Figure 4. Student Self-Assessment of BioPsychoSocial Well-Being and Readiness to Learn
Invitations to use activities, do research, and make the world a better place
If interested in borrowing and adapting the activity and process described above for classes or as research, we invite readers to do so. While we think action logging would be an appropriate way for students to engage with the ideas of holistic well-being and the BioPsychoSocial model, please feel free to engage with the ideas in ways that are ecologically fitting for you and your students (and any research constraints). For example, some of you may just try the simple questionnaire at the beginning, middle, and end of term, rather than try it daily in class. For further discussion on the EcoEducational-BioPsychoSocial Model, contact Tim or Curtis, the authors of this article.
Applications and outcomes
We hope to show in future research and articles that by becoming more attuned to contributing influences (BioPsychoSocial) upon growth, well-being, and learning that we can help students deal with those influences and create better learning environments for everyone.
Notes on the contributors
Tim Murphey is a visiting professor at Kanda University’s Research Institute of Learner Autonomy Education (RILAE). He also teaches at Wayo Women’s University Graduate School of Human Ecology, Aoyama University, and Nagoya University of Foreign Studies Graduate School. He publishes and presents passionately with others and presently researches community potentials. For further discussion on this topic feel free to contact at email@example.com.
Curtis Edlin is a senior learning advisor working in the Self-Access Learning Center at Kanda University of International Studies. Some of his current research interests include advising practices, motivation, self-determination theory (SDT), and performance psychology in learning. Feel free to contact him at firstname.lastname@example.org for further discussion on any of these topics.
Borell-Carrió, F., Suchman, A., & Epstein, R. (2004). The biopsychosocial model 25 years later: Principles, practice, and scientific inquiry. Annals of Family Medicine. 2(6), 576-582. https://doi.org/10.1370/afm.245
TED. (2016, January 11). Tom Chi: Everything is connected—Here’s how [Video file]. Retrieved from https://www.youtube.com/watch?v=rPh3c8Sa37M
Cotterill, S. (2017). Performance psychology theory and practice. New York, NY: Routledge.
Deci, E., & Flaste, R. (1995). Why we do what we do. New York, NY: Penguin Books.
Engel, G. L. (1977). The need for a new medical model: A challenge for biomedicine. Science, 196(4286), 129-136. https://doi.org/10.1126/science.847460
Engel, G. L. (1979). The biopsychosocial model and the education of health professionals. General Hospital Psychiatry, 1(2), 156-165. [Originally appeared in, 310: 169-187, June 21, 1978. Reprinted with permission] (Presented as the 23rd Cartwright Lecture, Columbia University College of Physicians and Surgeons, November, 1979, under the title “The Biomedical Model: A Procrustean Bed?” https://doi.org/10.1016/0163-8343(79)90062-8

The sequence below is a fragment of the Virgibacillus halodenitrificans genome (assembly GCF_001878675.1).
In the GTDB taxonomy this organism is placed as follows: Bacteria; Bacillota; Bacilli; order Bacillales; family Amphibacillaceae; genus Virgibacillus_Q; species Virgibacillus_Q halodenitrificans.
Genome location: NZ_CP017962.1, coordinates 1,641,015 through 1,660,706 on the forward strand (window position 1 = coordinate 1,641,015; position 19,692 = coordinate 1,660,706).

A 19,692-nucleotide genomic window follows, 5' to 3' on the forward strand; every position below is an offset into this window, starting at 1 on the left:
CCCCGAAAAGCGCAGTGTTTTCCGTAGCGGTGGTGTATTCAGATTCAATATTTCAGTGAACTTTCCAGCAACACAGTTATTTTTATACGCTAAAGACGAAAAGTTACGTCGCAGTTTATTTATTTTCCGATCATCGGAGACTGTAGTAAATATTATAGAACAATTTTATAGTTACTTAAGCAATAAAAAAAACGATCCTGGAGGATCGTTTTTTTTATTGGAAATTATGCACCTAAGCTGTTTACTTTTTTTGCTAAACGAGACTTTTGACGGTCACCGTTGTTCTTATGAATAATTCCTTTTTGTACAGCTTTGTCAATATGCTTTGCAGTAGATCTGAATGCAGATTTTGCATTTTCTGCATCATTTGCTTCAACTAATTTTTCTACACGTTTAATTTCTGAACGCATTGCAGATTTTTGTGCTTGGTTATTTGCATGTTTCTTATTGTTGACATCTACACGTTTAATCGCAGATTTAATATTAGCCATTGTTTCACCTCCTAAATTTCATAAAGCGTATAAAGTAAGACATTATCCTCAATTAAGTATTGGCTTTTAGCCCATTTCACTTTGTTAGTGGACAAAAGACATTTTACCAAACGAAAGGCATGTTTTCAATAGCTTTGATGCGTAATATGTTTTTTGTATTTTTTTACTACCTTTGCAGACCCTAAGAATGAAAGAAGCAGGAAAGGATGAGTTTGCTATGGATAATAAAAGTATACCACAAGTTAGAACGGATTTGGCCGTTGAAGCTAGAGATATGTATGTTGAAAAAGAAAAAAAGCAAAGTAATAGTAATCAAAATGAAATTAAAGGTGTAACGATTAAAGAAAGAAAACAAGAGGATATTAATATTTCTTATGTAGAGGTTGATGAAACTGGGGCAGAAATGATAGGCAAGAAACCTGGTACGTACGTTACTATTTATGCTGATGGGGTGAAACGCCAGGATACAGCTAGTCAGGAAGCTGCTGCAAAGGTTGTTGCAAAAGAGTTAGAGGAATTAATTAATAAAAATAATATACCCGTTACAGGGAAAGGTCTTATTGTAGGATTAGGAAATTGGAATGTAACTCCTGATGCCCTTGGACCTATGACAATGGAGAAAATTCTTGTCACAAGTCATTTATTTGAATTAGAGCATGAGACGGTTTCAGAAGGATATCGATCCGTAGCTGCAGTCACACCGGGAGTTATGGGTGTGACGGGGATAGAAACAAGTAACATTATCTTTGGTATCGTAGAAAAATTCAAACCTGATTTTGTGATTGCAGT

Engel, G. L. (1980). The clinical application of the biopsychosocial model. American Psychiatry, 137, 535-544. https://doi.org/10.1176/ajp.137.5.535
Grinker, R. (1964). A struggle for eclecticism. American Journal of Psychiatry, 121, 451-457. https://doi.org/10.1176/ajp.121.5.451
Higgins, E. T. (1987). Self-discrepancy: A theory relating self and affect. Psychological Review, 94, 319-340. https://doi.org/10.1037/0033-295X.94.3.319
Hooper, D., & Murphey, T. (in progress). Action logging: A source of collaborative communities. Manuscript in preparation.
Hoshi, T., & Kodama, S. (Eds.) (2018). The structure of healthy life determinants: Lessons from the Japanese aging cohort studies. Singapore: Springer.
Jung, C. G. (1957). The undiscovered self. New York, NY: Little, Brown and Company.
Larsen-Freeman, D., & Cameron, L. (2006). Complex systems and applied linguistics. Oxford, UK: Oxford University Press.
Maslow, A. H. (1943). A theory of human motivation. Psychological Review, 50(4), 370-396. https://doi.org/10.1037/h0054346
Miyake-Warkentin, K., Hooper, D., & Murphey, T. (in progress). Students’ agency “action” loggings creates teacher efficacy. In P. Clements, A. Krause, & R. Gentry (Eds.), Teacher efficacy, learner agency. Tokyo: JALT.
Murphey, T. (1993). Why don’t teachers learn what learners learn? Taking the guesswork out with action logging. English Teaching Forum, 31(1), 6-10.
Mynard, J. (2019). Self-access learning and advising: Promoting language learner autonomy beyond the classroom. In H. Reinders, S. Ryan, & S. Nakamura (Eds.), Innovation in language teaching and learning: The case of Japan. Cham, Switzerland: Palgrave Macmillan.
Porath, C. (2016). Mastering civility. New York, NY: Grand Central Publishing.
Reisinger, L. (2014). Using a bio-psycho-social approach for students with severe challenging behaviours. Learning Landscapes, 7(2), 259-270. doi:10.36510/learnland.v7i2.664
Ryan, R. M., & Deci, E. L. (2008). From ego depletion to vitality: Theory and findings concerning the facilitation of energy available to the self. Social and Personality Psychology Compass, 2(2), 702-717. https://doi.org/10.1111/j.1751-9004.2008.00098.x
Sapolsky, T. (2017, April). Robert Sapolsky: The biology of our best and worst selves [Video file]. Retrieved from https://www.ted.com/talks/robert_sapolsky_the_biology_of_our_best_and_worst_selves